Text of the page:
I have this stack of letters I’ve toted around with me for the last nine months. It consists of cards I received from friends and family the night before departing for my round the world trip. The funny thing is, in all that time, I never read them.
When I buckled in on my flight to Reykjavik on August 19th, I set the stack on my tray table and ripped open the top envelope. Within reading a few words, I promptly panicked and closed the card. It was all too real – I felt quite alone and quite sure that what I was doing would leave me broken, penniless, and more lost than before I left. I decided then and there to save them for a moment of homesickness, as a way to refocus with the guidance of loved ones from afar. These letters became a bit like a security blanket, something to remind me of what I had set off to do and see. That moment of homesickness I had planned for never came and I kept on carrying the stack along with me for my entire trip, despite my very limited space.
When I arrived in Belfast and met Mike’s parents almost three months ago, his mom said this phrase that I have thought of every day since: People plan, God laughs. As you’ve probably noticed, I am not a religious person, but this motto is so apt given how my travels have gone. Plans I made never seemed to work out the way I wanted them to, so I was able to find the humor in this little saying. It’s never felt quite as true as throughout these last few weeks though, which ultimately led to me remembering the unopened letters sitting in my backpack.
I am in the midst of formulating a plan that will take me in the complete opposite direction than I thought I’d be going (both literally and figuratively). This is not the first time I’ve found myself in an entirely unexpected situation. In fact, I’d say about 90% of the events I’ve experienced during my travels were unplanned, many leaps of faith were taken. For example, I never intended on coming to Ireland during my initial time in the EU. I thought I’d spend two months in Europe but ended up spending three. I thought I’d do the Southeast Asia backpacker trail through Thailand, Laos, Vietnam, and Cambodia, but I certainly didn’t do that. My three months in Northern Ireland were meant to be spent in Australia. And now, the three months I had been planning to spend again in Australia (with plane tickets booked and everything) will be spent on an entirely different continent.
The universe has made it abundantly clear that Mike and I are not meant to go to Australia quite yet. And even though we fought against all the roadblocks that were preventing us from heading Down Under, new ones kept popping up and old ones remained problematic. What it’s made us realize is that maybe it’s not supposed to be this hard and perhaps we should listen to the cues we keep getting. Once we tuned in, our answer was clear – we should be looking west, not east. So now I find myself returning home to the USA a few months earlier than expected with an Irishman in tow, coming a few weeks behind me. We’re still planning to go to Oz after some events this summer, but it’s become clear that these “plans” are all just ideas – that we don’t ever know what’s going to happen.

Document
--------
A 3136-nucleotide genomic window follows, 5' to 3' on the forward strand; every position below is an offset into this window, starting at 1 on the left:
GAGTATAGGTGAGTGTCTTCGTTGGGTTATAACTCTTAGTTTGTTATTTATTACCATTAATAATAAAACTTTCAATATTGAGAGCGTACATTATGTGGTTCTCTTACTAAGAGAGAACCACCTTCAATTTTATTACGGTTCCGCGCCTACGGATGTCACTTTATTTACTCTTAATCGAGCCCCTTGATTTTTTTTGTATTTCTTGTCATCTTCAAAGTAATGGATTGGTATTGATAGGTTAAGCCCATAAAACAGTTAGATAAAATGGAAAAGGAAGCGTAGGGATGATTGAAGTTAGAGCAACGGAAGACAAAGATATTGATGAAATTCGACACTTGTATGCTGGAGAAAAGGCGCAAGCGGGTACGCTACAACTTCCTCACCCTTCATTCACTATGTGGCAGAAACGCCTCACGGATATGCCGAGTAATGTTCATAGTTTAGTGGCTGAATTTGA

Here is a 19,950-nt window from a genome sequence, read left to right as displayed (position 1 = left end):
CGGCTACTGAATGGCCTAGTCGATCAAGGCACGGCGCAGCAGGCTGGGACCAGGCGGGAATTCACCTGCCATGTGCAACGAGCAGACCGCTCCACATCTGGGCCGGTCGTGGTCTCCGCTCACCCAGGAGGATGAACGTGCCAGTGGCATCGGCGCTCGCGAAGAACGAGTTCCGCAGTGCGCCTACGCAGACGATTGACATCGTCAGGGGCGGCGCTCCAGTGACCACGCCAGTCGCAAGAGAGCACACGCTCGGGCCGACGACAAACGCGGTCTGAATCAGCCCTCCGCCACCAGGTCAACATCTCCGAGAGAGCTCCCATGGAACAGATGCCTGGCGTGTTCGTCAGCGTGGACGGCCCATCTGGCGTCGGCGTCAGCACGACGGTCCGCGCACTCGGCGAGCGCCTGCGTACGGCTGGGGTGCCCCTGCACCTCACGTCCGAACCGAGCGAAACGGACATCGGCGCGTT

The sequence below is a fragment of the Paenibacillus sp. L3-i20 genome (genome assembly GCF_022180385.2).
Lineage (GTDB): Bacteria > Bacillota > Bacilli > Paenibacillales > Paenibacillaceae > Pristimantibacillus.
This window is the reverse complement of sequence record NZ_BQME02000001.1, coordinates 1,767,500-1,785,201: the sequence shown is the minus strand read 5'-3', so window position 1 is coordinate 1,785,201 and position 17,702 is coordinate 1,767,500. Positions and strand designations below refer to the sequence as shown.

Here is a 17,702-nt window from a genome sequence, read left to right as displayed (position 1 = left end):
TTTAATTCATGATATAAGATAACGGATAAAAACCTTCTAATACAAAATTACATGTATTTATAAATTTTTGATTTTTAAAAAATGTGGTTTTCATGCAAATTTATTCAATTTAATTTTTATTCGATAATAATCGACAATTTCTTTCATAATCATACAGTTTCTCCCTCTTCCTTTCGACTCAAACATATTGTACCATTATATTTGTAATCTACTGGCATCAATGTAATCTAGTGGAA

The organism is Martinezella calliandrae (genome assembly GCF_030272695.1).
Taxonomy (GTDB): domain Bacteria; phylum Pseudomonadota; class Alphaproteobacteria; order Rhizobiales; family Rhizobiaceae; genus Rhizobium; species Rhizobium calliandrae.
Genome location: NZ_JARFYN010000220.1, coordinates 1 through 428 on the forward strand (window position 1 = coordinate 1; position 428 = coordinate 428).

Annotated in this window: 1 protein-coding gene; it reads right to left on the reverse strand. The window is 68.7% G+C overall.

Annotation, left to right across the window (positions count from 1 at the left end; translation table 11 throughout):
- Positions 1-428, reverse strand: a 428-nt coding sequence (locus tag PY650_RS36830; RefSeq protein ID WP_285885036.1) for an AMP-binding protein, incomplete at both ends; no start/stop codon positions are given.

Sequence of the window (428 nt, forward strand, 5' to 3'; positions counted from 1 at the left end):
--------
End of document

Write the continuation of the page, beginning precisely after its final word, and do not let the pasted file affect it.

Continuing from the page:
I had been wondering about how this would work since before I even left – how will I deal with coming back home? I have heard repeatedly that re-entry can be extremely difficult, which does not ease my angst. There are lots of aspects of coming home that are particularly confusing, but the major anxiety is wondering how to integrate this whirlwind trip into things while I’m surrounded by the comfortable and familiar. Will I forget what I’ve discovered? Will I slip back into old habits? I can’t say for sure.
However, I have to believe that this is a good thing. There is a bigger purpose for the timing of all of this – there has been for every other aspect of these nine months. So this morning I took my stack of letters and a cup of coffee out into the sunny table in the yard and opened them. My reticence melted away and I felt a flood of comfort and excitement wash over me.
I no longer need to mentally prepare to miss my loved ones. I can get dinner with a group of friends instead of scheduling Skype calls one by one and a week in advance. I can finally tell my anxious grandmother the exact date I will see her again. I can get coffee with the people who have come out of the woodwork to show their support and thank them personally. I can eat my stepdad’s homemade bread straight out of the wood-fired oven instead of forcing my family to carry a frozen loaf in their suitcases for me (which I’ve done twice now). I no longer need to wonder “what if?” about doing or not doing things, because I’ve already done more than I expected I could.
Reading the thoughts of my loved ones was surreal – it’s hard to process how much has happened since they wrote those letters. Mainly though, I had one takeaway.
I did it. Alone. Without a selfie stick. And without any preconceived notions of what I would get out of it, despite my urges to try and control it. I left it open and, because of that, I went to countries I never thought I’d see. That is the same openness that has taken me here to this moment. And soon it will take me home.
That’s pretty damn great.